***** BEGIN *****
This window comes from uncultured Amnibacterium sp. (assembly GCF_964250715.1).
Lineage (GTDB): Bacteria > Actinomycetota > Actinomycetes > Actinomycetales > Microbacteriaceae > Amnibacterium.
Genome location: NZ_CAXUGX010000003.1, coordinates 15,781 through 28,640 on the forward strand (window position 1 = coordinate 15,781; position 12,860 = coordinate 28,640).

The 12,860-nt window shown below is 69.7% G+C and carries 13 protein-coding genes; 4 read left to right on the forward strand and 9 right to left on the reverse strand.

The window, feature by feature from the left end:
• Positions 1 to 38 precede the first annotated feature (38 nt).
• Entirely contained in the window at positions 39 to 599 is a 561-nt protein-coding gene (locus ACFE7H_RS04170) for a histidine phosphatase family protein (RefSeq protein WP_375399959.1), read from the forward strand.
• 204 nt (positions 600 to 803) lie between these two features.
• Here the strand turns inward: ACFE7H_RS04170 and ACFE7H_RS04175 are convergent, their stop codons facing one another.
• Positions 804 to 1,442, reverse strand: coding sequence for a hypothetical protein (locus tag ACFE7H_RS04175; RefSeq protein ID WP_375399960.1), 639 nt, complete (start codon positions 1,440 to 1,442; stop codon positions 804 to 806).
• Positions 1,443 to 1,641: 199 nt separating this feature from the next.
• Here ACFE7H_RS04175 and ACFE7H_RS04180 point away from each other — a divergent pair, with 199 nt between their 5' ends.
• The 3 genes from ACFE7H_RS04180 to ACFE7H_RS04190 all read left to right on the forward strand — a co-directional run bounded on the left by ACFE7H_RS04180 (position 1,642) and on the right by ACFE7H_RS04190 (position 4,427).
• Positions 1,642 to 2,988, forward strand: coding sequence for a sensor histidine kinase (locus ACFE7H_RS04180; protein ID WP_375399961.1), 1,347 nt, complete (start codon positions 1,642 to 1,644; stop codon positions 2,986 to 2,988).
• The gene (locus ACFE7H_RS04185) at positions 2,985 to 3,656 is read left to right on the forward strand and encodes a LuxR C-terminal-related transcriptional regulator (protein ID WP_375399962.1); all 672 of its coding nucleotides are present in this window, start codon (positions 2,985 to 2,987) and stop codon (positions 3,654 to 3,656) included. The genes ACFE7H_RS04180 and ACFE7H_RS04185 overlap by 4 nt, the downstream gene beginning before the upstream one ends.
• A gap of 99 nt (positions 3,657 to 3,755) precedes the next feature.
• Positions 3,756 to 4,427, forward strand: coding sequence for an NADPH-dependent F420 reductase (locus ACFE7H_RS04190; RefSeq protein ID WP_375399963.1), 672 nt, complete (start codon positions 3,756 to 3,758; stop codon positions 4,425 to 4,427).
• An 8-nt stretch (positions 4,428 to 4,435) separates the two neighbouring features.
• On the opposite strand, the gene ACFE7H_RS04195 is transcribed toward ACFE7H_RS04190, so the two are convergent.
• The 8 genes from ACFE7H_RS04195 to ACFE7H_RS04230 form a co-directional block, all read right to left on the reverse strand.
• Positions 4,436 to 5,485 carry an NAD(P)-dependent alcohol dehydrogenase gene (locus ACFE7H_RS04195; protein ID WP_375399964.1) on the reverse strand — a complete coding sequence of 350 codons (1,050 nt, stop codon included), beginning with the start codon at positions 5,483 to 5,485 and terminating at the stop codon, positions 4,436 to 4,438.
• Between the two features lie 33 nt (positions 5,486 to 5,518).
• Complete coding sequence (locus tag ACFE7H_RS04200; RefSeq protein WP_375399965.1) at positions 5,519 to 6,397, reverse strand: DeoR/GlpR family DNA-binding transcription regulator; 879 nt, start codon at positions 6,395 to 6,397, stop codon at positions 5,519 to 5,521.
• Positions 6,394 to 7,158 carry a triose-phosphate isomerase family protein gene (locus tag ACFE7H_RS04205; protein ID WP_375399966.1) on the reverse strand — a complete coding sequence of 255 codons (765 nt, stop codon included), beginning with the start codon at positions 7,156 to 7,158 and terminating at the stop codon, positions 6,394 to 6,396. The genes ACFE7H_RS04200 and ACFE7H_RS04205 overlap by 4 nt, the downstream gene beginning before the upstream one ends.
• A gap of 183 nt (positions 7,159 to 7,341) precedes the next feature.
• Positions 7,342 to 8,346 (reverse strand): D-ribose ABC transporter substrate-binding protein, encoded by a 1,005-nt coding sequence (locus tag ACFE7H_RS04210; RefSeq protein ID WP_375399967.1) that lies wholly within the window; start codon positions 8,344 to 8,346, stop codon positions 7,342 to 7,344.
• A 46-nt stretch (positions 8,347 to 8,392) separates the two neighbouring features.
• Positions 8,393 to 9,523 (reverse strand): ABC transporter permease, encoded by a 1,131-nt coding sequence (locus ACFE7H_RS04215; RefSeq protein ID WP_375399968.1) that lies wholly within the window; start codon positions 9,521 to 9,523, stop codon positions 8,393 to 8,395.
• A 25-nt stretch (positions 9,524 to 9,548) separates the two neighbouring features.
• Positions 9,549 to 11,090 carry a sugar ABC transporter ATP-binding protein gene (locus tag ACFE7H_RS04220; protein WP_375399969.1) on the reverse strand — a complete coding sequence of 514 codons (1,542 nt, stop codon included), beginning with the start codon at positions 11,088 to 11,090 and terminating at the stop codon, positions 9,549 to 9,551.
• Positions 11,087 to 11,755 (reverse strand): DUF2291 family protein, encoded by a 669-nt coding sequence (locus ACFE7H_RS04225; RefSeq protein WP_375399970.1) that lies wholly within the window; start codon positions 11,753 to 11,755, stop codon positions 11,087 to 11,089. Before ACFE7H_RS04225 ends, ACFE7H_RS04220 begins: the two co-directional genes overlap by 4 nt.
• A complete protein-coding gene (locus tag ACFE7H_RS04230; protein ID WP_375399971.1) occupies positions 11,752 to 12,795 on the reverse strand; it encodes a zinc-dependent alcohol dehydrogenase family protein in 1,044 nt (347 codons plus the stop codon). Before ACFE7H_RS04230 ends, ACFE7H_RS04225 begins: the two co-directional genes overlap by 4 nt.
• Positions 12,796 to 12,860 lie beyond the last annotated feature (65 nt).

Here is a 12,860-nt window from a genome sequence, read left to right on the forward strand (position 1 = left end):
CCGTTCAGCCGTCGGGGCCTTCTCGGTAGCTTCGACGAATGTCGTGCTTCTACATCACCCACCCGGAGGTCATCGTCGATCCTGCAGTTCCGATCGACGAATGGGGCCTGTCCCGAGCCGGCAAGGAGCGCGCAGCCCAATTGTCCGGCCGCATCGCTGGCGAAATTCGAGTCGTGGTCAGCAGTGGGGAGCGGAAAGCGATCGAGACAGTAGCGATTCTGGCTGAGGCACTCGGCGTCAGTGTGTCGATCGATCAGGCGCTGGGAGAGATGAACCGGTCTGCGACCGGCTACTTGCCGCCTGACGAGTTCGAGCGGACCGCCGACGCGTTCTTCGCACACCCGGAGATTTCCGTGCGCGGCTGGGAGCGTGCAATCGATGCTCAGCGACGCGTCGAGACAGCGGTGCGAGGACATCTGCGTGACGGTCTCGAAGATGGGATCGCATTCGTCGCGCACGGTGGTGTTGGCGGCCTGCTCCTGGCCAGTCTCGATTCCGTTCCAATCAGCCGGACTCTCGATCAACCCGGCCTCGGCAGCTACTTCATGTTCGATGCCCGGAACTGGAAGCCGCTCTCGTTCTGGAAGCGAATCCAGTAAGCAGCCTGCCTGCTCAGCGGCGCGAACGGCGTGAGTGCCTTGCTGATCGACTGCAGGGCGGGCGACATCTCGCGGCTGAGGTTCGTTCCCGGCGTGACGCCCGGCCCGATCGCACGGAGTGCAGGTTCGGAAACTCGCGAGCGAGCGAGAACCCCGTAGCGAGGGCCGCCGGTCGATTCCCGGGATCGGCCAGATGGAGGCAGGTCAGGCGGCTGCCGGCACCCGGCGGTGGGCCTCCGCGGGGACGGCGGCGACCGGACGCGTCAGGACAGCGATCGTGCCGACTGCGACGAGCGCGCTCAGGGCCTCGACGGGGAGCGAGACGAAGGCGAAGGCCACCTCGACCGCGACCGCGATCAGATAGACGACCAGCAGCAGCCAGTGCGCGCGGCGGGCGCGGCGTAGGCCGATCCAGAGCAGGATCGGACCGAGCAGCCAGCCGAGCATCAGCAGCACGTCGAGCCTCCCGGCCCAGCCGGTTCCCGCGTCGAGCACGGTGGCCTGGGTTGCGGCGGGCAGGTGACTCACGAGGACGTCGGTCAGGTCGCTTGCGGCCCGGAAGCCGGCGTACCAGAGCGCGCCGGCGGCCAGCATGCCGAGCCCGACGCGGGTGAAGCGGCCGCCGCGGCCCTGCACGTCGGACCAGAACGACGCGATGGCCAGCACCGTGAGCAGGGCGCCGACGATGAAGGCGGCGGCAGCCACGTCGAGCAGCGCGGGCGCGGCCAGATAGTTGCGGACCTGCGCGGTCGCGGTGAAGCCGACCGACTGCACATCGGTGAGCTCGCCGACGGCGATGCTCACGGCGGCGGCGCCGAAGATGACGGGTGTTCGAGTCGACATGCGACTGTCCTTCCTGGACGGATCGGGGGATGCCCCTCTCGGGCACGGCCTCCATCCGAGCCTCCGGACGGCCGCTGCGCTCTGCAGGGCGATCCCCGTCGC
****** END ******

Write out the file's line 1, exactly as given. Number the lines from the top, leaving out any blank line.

This window comes from uncultured Amnibacterium sp. (assembly GCF_964250715.1).